Bless the College of our fathers for the endless moments on this campus that will live on in our souls.
Each one of us equipped with unique insights and a special story, a story written here. This time, a chapter, in the book of life that will last throughout the years. The pages might wilt and the ink might fade, but this chapter will remain. Crisp fall days in the Sunken Garden. WaWa runs. Swem moments. Office hours. Research. Athletics. Concerts. Dances…Sketched on the page and locked in your heart. If ever should you feel alone, remember the Alma Mater of the nation in this place forever home.
Let her never die for in each of us lives the spirit of the Alma Mater, a knowing that William & Mary in our hearts will forever reside…
July 9, 2013 by Madelyn Smith
Belonging. It’s the thing that defines us, controls us, consumes us and encourages us. It’s the reason that we push ourselves to be something that we are not, the reason that we work hours on end to come up with the image that we hope to project to people and the reason that we are motivated to do what we do. There is no better feeling than the belonging that comes when you have successfully attained a goal or proven yourself. There is also no better feeling than belonging simply for who you are.
Whether or not you chose to admit it, everyone has a brand that they subscribe to; everyone has a lens through which they define themselves. You might be the book nerd, the architect, the politician, the dreamer, the enthusiast, the comedian, or any combination, but how you define yourself is important to the success you will achieve and the person that you will become. The first step to belonging is believing that you are capable. Confidence is crucial in belonging, because the more you believe that you can, the more likely that you are to become. A brand might be the office you work in; your company culture, identity and environment might define the person that you are and hope to become. Your brand might align with your morals and values and present itself through the activities you chose to pursue in your free time. You might be the activist or advocate who stays up long hours to write on behalf of their cause. You might be the religious individual who bases their actions and choices on a scripture or text.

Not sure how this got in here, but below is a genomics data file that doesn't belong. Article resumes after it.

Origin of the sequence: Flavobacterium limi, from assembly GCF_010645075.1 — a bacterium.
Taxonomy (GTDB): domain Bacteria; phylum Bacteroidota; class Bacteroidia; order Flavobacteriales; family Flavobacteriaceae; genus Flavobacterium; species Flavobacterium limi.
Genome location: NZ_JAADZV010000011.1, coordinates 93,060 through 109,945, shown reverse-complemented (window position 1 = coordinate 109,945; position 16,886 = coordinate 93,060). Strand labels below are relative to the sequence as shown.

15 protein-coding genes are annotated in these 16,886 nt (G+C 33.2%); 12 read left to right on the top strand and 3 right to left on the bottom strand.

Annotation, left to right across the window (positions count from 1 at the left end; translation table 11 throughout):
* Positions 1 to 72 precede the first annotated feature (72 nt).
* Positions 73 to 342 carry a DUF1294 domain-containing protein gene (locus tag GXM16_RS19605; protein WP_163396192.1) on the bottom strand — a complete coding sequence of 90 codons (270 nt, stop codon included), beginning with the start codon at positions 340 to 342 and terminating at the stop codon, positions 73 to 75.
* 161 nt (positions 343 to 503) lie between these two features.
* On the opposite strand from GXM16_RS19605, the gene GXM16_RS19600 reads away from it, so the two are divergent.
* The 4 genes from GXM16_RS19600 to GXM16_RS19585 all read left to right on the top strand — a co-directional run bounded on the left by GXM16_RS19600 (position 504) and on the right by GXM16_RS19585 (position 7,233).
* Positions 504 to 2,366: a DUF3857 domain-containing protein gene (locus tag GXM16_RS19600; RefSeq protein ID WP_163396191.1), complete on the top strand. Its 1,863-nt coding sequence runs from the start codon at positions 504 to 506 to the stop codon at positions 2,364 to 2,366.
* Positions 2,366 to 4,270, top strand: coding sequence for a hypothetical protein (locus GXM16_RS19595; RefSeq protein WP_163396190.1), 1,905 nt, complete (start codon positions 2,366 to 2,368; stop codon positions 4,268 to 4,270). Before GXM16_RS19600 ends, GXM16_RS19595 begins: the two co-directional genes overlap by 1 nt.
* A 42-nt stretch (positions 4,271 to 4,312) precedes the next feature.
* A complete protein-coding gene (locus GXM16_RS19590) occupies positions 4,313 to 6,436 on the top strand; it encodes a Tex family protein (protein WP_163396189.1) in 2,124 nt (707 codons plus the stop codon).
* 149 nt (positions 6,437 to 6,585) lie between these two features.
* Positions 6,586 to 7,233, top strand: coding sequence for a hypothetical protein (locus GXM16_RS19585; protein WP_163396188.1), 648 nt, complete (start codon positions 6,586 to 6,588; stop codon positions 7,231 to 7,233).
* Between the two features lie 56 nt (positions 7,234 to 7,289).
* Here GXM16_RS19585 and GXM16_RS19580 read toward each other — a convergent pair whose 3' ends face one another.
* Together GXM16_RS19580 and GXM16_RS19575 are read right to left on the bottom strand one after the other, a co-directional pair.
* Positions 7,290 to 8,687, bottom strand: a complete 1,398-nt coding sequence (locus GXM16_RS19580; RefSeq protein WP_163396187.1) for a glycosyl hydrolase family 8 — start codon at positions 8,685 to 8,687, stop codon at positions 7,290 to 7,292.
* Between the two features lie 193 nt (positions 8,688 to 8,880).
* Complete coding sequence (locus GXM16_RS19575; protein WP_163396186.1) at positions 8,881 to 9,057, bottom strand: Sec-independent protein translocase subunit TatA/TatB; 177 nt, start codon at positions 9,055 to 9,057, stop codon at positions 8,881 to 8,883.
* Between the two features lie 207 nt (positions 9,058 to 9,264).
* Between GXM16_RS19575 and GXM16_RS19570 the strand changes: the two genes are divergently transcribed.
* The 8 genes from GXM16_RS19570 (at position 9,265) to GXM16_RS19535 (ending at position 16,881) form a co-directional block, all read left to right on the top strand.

Some brands are built around something that we hope to become. We strive to follow the model or brand of someone who has gone before us. Whether it is someone in your field of interest, an inspirational figure, a fictional character or role model, we try to emulate the actions of those who have already experienced the situations that we are encountering.
Just because you have a brand, or an identity doesn’t mean that it isn’t changing. The way that you present yourself develops and changes as you grow and discover more about yourself. As you become enlightened or captivated by a topic or interest, your brand might shift to make that interest a larger part of your identity. As your preferences shift, and your priorities change your brand molds to fit the person you have become. This process might be slow and developmental, or it may change rapidly with a single incident. In the moment you might not recognize the shift, but inevitably you will look back on the person that you once were and realize that the person you have become is different. In this process, it is important to remember that you are your own harshest critic. There is no right, wrong or better brand. Your brand is the best label that will ever be.
The way that we find our light and inspiration is in our search for purpose and belonging. Every struggle and uncertainty shapes your brand and further defines the places where you belong.
As of this May, I am a twenty-two year old William & Mary graduate. I am searching for my purpose and belonging while I reflect on what I value and find important. I have big hopes and even bigger dreams, and I am eager to embark on the rest of this journey called life. I have surrounded myself with people who I admire with hopes that I will make a life similar to what they have created. I am driven by a deep desire to create change and make the world a better place. It sounds simple, but my drive to do good is the reason I wake up each morning and do what I do. My journey so far has taught me that finding your light is the greatest gift you can give to the world. For it is through this belonging and with this light that you discover your place of greatest impact.
May 10, 2013 by Madelyn Smith